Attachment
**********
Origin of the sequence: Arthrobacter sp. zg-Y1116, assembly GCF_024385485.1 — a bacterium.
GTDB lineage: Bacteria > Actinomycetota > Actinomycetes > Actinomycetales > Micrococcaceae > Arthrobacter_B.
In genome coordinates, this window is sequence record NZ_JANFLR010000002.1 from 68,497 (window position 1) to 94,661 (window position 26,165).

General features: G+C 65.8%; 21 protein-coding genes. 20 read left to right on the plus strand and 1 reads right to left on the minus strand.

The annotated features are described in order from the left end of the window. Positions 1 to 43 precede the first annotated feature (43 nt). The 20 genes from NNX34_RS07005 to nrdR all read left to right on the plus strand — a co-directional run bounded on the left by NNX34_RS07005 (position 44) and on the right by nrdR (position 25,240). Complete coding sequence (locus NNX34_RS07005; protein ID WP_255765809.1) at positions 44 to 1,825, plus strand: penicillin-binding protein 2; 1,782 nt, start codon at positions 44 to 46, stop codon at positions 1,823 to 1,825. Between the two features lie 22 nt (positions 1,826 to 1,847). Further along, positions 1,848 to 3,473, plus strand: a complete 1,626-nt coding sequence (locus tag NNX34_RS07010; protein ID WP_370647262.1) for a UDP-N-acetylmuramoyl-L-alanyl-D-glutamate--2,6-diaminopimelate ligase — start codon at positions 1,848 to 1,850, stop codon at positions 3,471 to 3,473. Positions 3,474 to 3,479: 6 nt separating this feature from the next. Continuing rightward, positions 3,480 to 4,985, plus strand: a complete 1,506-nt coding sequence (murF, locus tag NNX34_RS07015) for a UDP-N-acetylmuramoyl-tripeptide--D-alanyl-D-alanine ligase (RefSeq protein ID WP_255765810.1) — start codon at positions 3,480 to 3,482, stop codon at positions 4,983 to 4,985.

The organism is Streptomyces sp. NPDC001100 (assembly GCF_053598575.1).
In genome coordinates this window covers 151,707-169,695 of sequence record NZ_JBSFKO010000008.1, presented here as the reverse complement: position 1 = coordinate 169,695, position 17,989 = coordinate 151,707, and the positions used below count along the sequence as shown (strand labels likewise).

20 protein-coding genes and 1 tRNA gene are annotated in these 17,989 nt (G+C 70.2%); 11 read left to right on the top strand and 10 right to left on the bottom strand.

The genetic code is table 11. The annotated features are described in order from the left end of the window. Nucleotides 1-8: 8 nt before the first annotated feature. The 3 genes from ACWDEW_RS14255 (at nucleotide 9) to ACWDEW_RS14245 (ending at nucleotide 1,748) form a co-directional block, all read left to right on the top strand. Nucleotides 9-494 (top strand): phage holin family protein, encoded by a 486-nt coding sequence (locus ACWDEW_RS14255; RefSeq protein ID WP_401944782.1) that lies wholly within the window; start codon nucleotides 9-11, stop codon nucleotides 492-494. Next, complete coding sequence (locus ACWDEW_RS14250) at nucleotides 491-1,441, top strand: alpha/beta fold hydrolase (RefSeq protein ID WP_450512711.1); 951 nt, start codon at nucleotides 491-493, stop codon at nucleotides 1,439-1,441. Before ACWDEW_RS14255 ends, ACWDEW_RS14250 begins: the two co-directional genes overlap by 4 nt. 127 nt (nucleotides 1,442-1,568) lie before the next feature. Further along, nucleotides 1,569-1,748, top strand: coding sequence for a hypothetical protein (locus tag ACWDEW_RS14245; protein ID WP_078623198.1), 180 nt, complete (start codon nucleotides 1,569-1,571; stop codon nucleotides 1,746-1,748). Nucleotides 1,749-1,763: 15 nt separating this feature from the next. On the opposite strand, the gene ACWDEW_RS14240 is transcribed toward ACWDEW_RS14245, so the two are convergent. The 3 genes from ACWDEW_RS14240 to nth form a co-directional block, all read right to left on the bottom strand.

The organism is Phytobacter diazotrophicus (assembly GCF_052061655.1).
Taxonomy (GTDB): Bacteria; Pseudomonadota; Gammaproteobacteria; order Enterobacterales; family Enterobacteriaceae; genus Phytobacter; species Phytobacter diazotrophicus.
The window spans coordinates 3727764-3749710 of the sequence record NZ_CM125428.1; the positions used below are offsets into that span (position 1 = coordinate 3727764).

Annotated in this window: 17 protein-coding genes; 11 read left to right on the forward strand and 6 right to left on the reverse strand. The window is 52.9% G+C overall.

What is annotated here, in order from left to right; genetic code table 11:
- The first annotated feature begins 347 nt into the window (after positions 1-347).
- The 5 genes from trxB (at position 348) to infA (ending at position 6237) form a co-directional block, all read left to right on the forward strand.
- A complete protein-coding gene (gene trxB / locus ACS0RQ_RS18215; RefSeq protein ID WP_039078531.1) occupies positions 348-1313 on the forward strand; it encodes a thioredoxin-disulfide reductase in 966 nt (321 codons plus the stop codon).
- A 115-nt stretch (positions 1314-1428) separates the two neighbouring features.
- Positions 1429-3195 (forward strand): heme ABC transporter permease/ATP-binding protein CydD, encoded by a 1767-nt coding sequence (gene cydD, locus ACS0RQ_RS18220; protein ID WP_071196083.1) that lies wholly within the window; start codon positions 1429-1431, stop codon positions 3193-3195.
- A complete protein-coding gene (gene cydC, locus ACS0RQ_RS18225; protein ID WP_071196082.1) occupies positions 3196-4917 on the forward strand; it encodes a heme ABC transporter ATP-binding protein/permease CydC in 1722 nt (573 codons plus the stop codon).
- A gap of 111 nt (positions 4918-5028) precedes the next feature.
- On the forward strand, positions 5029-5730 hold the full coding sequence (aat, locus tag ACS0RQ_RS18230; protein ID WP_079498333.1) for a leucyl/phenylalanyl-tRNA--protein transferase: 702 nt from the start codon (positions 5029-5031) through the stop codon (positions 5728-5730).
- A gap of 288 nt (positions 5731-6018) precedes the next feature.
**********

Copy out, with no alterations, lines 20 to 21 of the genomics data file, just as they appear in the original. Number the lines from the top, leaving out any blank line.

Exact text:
- A complete protein-coding gene (gene cydC, locus ACS0RQ_RS18225; protein ID WP_071196082.1) occupies positions 3196-4917 on the forward strand; it encodes a heme ABC transporter ATP-binding protein/permease CydC in 1722 nt (573 codons plus the stop codon).
- A gap of 111 nt (positions 4918-5028) precedes the next feature.